Sample Size and Calculation

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Apr 1, 2022 Comments Off on Sample Size and Calculation OpenBook

What is ‘Sample Size’?

‘Sample size’ is a market research term used for defining the number of individuals included to conduct research. Researchers choose their sample based on demographics, such as age, gender, or physical location.

Samples can be vague or specific. For example, you may want to know what people within the 18-25 age range think of your product. Or, you may only require your sample to live in Nigeria, which gives you a wide range of the population. The total number of individuals in a particular sample is the sample size.

Why do you need to determine sample size?

Let’s say you are a market researcher in Nigeria and want to send out a survey or questionnaire. The purpose of the survey is to understand your audience’s feelings toward a new cell phone you are about to launch. You want to know what people in Nigeria think about the new product to predict the phone’s success or failure before launch.

Hypothetically, you choose the population of Lagos, which is 17,552,940. You use a sample size determination formula to select a sample of 400 individuals that fit into the consumer panel requirement. You can use the responses to help you determine how your audience will react to the new product.

However, knowing how to determine a sample size requires more than just throwing your survey at as many people as you can. If your sample size is too big, it could waste resources, time, and money. A sample size that’s too small doesn’t allow you to gain maximum insights, leading to inconclusive results.

What are the terms used around the sample size?

Before we jump into sample size determination, let’s take a look at the terms you should know:

  1. Population Size: Population size is how many people fit your demographic. For example, you want to get information on doctors residing in South West, Nigeria. Your population size is the total number of doctors in South West, Nigeria. Don’t worry! Your population size doesn’t always have to be that big. Smaller population sizes can still give you accurate results as long as you know who you’re trying to represent.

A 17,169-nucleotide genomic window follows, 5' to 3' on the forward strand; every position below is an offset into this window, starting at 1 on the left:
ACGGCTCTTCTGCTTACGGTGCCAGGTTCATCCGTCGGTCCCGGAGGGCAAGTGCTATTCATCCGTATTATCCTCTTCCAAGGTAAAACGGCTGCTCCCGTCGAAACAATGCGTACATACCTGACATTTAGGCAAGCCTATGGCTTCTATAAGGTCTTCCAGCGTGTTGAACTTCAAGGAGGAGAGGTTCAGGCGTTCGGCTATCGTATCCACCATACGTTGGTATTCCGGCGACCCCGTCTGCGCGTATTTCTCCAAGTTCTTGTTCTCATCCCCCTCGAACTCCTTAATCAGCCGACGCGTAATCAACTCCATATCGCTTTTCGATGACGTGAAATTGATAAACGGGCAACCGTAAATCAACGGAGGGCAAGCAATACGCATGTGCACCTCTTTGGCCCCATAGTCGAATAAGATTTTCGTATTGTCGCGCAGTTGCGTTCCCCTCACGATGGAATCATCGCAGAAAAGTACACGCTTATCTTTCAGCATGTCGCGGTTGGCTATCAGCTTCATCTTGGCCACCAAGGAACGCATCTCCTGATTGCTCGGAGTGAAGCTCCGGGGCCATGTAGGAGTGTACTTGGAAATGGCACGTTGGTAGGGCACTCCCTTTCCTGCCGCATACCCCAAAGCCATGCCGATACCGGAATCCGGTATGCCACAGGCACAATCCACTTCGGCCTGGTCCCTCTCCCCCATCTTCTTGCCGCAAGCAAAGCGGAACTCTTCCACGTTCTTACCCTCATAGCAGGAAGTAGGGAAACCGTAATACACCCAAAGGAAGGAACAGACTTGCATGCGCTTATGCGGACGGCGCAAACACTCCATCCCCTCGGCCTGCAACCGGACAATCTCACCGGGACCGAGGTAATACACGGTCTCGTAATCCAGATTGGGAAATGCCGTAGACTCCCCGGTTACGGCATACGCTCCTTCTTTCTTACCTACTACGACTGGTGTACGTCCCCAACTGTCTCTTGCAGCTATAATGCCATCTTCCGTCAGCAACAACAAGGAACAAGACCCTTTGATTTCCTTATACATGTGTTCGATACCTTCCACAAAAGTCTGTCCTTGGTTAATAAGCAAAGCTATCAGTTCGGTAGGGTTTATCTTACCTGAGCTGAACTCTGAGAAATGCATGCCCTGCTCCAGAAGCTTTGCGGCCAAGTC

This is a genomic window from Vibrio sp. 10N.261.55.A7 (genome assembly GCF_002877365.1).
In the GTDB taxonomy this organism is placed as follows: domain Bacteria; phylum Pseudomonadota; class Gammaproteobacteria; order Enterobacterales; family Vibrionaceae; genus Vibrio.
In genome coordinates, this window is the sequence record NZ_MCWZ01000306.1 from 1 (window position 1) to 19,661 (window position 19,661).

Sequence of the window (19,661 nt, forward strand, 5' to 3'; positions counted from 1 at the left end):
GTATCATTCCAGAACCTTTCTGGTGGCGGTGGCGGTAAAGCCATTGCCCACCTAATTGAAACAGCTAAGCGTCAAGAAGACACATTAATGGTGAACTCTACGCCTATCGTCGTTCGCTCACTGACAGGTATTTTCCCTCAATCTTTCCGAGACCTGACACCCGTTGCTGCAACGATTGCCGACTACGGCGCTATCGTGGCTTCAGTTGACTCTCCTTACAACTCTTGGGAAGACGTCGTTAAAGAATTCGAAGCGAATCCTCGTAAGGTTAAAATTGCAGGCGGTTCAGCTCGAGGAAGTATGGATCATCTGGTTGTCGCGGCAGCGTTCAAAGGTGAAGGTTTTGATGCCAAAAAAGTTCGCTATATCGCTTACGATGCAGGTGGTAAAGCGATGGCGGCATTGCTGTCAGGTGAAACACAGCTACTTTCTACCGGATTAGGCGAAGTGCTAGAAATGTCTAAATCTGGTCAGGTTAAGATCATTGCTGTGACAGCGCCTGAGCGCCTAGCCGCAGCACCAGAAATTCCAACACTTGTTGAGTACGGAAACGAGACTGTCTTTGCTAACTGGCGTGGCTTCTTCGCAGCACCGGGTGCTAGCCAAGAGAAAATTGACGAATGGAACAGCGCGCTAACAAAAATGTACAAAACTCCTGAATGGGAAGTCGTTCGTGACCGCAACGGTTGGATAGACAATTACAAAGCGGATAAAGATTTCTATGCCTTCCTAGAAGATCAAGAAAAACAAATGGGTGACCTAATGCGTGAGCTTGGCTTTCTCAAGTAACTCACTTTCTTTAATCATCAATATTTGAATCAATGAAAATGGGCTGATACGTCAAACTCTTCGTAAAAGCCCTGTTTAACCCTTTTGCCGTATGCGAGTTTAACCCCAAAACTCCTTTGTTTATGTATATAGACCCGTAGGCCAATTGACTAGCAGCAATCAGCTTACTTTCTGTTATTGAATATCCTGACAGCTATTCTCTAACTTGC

2. Confidence Level: Confidence level tells you how sure you can be that your data is accurate. It is expressed as a percentage and aligned to the confidence interval. For example, if your confidence level is 95%, your results will most likely be 95% accurate.
  3. The Margin of Error (Confidence Interval): When it comes to surveys, there’s no way to be 100% accurate. Confidence intervals tell you how far off from the population means you’re willing to allow your data to fall. A margin of error describes how close you can reasonably expect a survey result to fall relative to the real population value. 
  4. The Sample Proportion: It is an estimated proportion of an attribute that is present in a population. It varies from sample to sample in a way that cannot be predicted with certainty. A proportion of 50% indicates a greater level of variability than that of 20% or 80%. This is because 20% and 80% indicate that a large majority do not or do, respectively, have the attribute of interest. By default, sample proportion denoted by p is considered as 0.5 because it indicates the maximum variability in a population. It is often used in determining a more conservative sample size.

OpenBook Yamane Calculator 

OpenBook Yamane Calculator (OY Calculator, 2022) is a free online calculator developed to help research students or other researchers from various fields, having problem in calculation using Taro Yamane Formula manually, determine sample size accurately. To use the calculator, click here.

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